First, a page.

Review: The Railway Man
A particular subgenre I've enjoyed from an early age thanks to my father's influence is war movies, including the classics -- The Bridge on the River Kwai, Kelly's Heroes and The Dirty Dozen topped our list -- with a particular fondness for prisoner-of-war tales including Victory and Merry Christmas Mr. Lawrence. I find the stories of brave servicemen who overcome torturous emotional and physical conditions to be inspiring testaments to courage and bravery.
Directed by Jonathan Teplitzky, the movie The Railway Man portrays such a character, Eric Lomax (Colin Firth). It's based on the real-life story of a British army officer and radio engineer who was captured with his unit during the fall of Singapore in 1942. The prisoners of war were used to build the railroad from Burma to Siam through rough terrain, under brutal conditions.
The Railway Man begins with a chance encounter on a train between Eric Lomax and Patti Wallace portrayed by Nicole Kidman. After decades as a bachelor, Eric finds himself in love with the engaging Patti. After a whirlwind romance, they marry and settle into what would seem to be a quiet perfect life. However, Eric suffers from night terrors as he relives his wartime experiences including torture from Japanese officers, aided by their interpreter Nagase (Tanroh Ishida).
Patti seeks the aid of Eric's good friend Finlay (Stellan Skarsgard) to help her husband face his emotional demons -- not an easy task, as Finlay was also in Eric's unit and suffered from their captors' abuse. The men are bound by a code of silence, expected to endure and move on.
The story of their imprisonment is told in a series of extensive flashbacks with the young Eric (Jeremy Irvine) and a young Finlay (Sam Reid), nicknamed Uncle. Unbeknown to their captors, the men had smuggled in the parts to a radio which they reassemble in order to receive news from home. When the radio is discovered, Eric takes full blame and is subsequently tortured to confess what the Japanese believe is the true purpose for the radio.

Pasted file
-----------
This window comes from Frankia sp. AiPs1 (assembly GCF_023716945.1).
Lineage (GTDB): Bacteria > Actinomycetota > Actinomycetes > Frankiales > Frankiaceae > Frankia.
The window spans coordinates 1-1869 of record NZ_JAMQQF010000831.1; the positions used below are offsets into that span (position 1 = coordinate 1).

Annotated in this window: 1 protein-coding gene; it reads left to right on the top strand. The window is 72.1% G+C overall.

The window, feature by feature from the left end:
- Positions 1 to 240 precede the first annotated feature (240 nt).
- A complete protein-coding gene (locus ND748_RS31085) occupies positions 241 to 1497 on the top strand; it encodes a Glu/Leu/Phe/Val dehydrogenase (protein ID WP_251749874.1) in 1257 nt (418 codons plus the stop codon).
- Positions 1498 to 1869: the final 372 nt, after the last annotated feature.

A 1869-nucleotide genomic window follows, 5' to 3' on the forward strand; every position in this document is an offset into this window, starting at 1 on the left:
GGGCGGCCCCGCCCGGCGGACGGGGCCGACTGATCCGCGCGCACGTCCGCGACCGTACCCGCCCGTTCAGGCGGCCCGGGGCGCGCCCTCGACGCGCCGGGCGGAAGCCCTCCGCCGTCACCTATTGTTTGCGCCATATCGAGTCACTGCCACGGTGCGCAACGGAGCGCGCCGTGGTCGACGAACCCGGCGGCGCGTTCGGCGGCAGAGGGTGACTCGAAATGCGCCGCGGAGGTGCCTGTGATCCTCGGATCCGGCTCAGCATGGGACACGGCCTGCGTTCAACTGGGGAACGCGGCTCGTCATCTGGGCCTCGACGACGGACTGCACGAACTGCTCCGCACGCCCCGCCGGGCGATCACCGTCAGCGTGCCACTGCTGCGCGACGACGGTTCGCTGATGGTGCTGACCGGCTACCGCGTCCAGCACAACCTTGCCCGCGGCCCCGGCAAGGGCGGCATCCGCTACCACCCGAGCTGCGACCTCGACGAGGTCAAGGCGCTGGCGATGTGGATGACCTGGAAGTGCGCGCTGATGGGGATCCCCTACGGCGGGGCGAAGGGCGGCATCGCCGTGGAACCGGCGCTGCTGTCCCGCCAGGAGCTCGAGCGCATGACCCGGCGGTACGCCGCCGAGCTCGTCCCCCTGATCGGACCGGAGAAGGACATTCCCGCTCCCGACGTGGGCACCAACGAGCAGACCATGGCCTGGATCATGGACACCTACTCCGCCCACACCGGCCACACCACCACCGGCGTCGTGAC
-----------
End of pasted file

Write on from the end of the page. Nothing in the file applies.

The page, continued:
The Railway Man is an evocative story that engages and moves viewers. Both actors who portray Eric Lomax deliver solid performances, with Firth demonstrating emotional pain and suffering and Irvine portraying bravery and physical pain. Similarly Skarsgard and Reid are well cast in their supporting roles. Kidman doesn't get much screen time in this film, but she sufficiently portrays the charm, grace and patience of a wife unwilling to accept that her husband may be beyond saving.
The final act of Eric discovering that Takashi Nagase is still alive strengthens the writing of The Railway Man, through the realistic and portrayal of men silently enduring the emotional pain of torture experienced so many decades before.
The cinematography of The Railway Man is superb, from the picturesque train stations to the bleak rainswept beaches, to the lush jungles of Burma. The British POWs' experience is intensified by closer shots, from the railway cars the prisoners are transferred in to the close quarters of their sleeping and work environment.
Where The Railway Man suffers is in exposition and editing -- the more contemporary timeline was compressed to speed up the film, which takes away from the realism of the story. In reality, Eric Lomax and Patti Wallace did not marry until three years after they first met. Eric did not discover that Takashi Nagase was still alive until 1993, finally meeting in 1995.
The Railway Man is a touching and thought-provoking tale of suffering, endurance and forgiveness. Eric Lomax's story transcends time and reminds us that war can leave unseen wounds and scars that are often deeper than physical ones.